Disadvantages Of Training Evaluation

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As the definition of training evaluation says, it is a systematic collection of descriptive and judgmental information which is necessary to take important decisions related to the selection, adoption and modification of various training activities (Goldstein and Ford, 2007). It involves both formative and summative evaluation (Tarenou et al., 2007). Formative evaluation involves evaluating training during design and development (Brown and Gerhardt, 2002). Summative evaluation refers to an evaluation conducted to determine the extent to which the training program objectives are achieved. However, the focus of training evaluation research and practices is predominately on summative evaluation (Brown and Gerhardt, 2002).
There are three stages
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It classified training outcomes into four levels such as reactions, learning, behavior and results. Reaction evaluation is defined as assessing satisfaction of the participants with the program. Learning evaluation is concerned with the extent to which the participants have learned the knowledge, skills, and abilities taught in the program. Behavior evaluation refers to the extent the knowledge, skills, and abilities learned are transferred onto the job performance. Results evaluation is concerned with monitoring outcomes made by the participants. According to this framework, higher level outcomes should not be measured unless positive changes occur in lower level outcomes. There are criticisms on the hierarchical nature of this model (Alliger and Janak, 1989; Alliger, et al., 2002; & Bates, 2004). There is a limited evidence to support the causal relations between the levels of evaluation of this model. It leads to an excessively simplified method of assessing training effectiveness. This framework devalues the evaluation of societal impact or the usefulness and availability of organizational resources (Kaufman & Keller, 1994). To address these issues Kaufman & Keller (1994) have proposed a five-level framework of training evaluation covering ‘enabling (1a)’ and ‘societal outcomes (5)’ to Kirkpatrick‘s…show more content…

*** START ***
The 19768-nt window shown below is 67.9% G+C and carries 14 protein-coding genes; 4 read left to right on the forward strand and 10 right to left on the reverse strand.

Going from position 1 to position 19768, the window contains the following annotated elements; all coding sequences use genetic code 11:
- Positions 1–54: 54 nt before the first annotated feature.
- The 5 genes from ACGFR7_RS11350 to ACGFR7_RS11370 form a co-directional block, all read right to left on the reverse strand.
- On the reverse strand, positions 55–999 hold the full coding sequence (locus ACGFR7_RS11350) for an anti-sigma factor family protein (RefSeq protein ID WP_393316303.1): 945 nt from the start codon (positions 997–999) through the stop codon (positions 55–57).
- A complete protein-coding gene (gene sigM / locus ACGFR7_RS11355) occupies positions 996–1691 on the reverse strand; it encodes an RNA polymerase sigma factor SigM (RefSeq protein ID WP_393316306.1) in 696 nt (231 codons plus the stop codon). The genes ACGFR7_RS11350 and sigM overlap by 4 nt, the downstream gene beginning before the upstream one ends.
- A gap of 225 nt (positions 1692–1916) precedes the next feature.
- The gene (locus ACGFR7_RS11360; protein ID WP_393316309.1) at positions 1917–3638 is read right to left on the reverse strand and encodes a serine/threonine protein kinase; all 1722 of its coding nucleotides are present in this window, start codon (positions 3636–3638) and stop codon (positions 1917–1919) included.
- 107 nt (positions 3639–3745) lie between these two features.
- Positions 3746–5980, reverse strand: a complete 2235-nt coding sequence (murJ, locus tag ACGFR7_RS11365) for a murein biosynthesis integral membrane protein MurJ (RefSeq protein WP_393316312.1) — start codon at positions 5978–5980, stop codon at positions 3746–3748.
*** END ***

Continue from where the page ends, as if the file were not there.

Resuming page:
return of investment (ROI) to the four levels of evaluation developed by Kirkpatrick. But isolating the effects of the training is a major challenge in this model. To address the issues and concerns with existing training evaluation models, Brinkerhoff, (2003) proposed the Success Case Method (SCM) for evaluating training programs. It is a process for evaluating the business effect of training that is aligned with and fulfills the strategy. It assesses the effect of training by looking intentionally for the very best that training is producing. When these instances are found, they are carefully and objectively analyzed, seeking hard and corroborated evidence to irrefutably document the application and result of the training. Further, there must be adequate evidence that it was the application of the training that led to a valued outcome. If this cannot be verified, it does not qualify as a success case (Brinkerhoff, 2005). The main disadvantage of SCM is that it needs some level of judgment with respect to what trainers identify as critical success factors on the job (Casey, 2006). Dessinger and Moseley (2006) developed the Dessinger-Moseley Full-Scope Evaluation Model (SEM). It aims at integrating formative, summative, confirmative, and meta-evaluation. It helps to formulate judgments about the worth of any performance improvement intervention. However, as pointed out by the authors themselves, the evaluation of
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